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When thousands of football fans enter Cardiff’ Stadium on June 3 to watch the UEFA Champions League final, few will be aware that their faces have already been scanned, processed, and compared to a police database of some 500,000 “persons of interest”.
Despite significant criticism against the technology from fans, the police will pilot a new facial recognition surveillance system.
According to motherboard.vice’s report, the system will be deployed during the day of the game in Cardiff’s main train station and around the Principality Stadium situated in the heart of Cardiff’s central retail district. The security operation will be based on previous police use of Automated Facial Recognition (AFR) technology by London’s Metropolitan Police during 2016’s Notting Hill Carnival.
The UK Government’s surveillance camera commissioner Tony Porter, explained that incidents like the recent attack on the Borussia Dortmund team bus before a Champions League quarter-final match are examples of why law enforcement organizations are looking at AFR. However, he outlined that police must utilize the technology in a measured way that is compliant with the surveillance camera code of practice.
“I have seen the use of AFR increase over the past few years and a recent report by the National Institute of Standards and Technology (NIST) indicated that facial recognition is a difficult challenge. Getting the best, most accurate results for each intended application requires good algorithms, a dedicated design effort, a multidisciplinary team of experts, limited-size image databases, and field tests to properly calibrate and optimize the technology.”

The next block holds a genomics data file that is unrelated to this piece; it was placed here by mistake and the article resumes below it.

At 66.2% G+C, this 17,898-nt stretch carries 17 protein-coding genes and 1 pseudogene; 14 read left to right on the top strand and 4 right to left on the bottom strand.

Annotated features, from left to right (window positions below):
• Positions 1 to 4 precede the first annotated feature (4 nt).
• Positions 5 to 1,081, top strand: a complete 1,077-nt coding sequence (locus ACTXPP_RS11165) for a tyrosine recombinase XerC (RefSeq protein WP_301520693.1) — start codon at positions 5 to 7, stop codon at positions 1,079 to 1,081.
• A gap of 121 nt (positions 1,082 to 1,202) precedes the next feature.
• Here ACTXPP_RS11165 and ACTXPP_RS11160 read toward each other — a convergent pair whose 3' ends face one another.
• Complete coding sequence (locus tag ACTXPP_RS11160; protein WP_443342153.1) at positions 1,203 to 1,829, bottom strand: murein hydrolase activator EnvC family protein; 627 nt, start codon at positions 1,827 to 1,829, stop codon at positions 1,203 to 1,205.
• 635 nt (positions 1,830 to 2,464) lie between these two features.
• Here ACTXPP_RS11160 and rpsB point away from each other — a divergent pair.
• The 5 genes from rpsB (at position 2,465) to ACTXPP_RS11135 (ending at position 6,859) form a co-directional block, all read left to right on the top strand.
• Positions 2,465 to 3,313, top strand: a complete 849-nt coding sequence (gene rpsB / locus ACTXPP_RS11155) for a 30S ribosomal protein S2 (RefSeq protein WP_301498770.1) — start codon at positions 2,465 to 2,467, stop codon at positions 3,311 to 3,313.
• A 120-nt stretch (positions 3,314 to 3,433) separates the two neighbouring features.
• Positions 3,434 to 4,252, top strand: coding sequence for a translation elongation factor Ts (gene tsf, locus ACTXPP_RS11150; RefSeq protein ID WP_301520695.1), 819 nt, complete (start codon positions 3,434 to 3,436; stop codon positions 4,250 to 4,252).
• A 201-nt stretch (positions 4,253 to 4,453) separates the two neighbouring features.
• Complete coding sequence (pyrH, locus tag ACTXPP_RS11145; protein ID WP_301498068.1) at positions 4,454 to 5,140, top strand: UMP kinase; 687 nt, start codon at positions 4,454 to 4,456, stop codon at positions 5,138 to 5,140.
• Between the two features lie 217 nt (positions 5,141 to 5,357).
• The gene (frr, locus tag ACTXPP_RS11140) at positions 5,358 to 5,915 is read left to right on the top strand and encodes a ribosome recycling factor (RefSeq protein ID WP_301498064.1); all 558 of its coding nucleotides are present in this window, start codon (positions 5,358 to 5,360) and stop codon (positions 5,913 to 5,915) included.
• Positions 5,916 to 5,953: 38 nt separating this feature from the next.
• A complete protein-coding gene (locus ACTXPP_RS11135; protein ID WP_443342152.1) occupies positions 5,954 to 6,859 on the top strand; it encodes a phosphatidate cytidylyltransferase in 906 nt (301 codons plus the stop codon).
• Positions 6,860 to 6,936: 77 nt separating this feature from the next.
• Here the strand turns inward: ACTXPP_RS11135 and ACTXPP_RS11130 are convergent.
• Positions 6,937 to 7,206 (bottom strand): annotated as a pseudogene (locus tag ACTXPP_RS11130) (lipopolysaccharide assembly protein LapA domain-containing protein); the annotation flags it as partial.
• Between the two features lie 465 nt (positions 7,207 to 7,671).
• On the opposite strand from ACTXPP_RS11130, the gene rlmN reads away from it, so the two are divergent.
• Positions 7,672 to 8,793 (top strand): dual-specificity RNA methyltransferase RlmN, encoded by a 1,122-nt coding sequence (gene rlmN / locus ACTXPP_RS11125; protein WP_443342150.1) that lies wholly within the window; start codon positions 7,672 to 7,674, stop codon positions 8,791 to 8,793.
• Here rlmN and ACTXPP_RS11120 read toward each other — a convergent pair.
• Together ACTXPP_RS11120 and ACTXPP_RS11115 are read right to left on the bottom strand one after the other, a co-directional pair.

Questions of effectiveness of AFR still surround the technology. Recent findings in NIST’s Face In Video Evaluation program report details the limitations of AFR in identifying “non-cooperative” subjects — subjects who are not facing the camera or whose faces are obscured. The report finds that accurate facial recognition can only be achieved in controlled environments with high-quality cameras, as a subject’s face can easily be obscured for any number of reasons.
The accuracy of facial recognition software has also recently been publicly criticized in the US during a House Committee on Oversight and Government Reform. The committee revealed findings by the Government Accountability Office that algorithms used by the Federal Bureau of Investigation were inaccurate 14 percent of the time and were more likely to misidentify black people.
The report was also damming of the FBI’s unregulated and disproportionate use of facial recognition tech, which mirrors recent controversy caused by findings of unlawful retention of photos of millions of innocent people by UK police forces.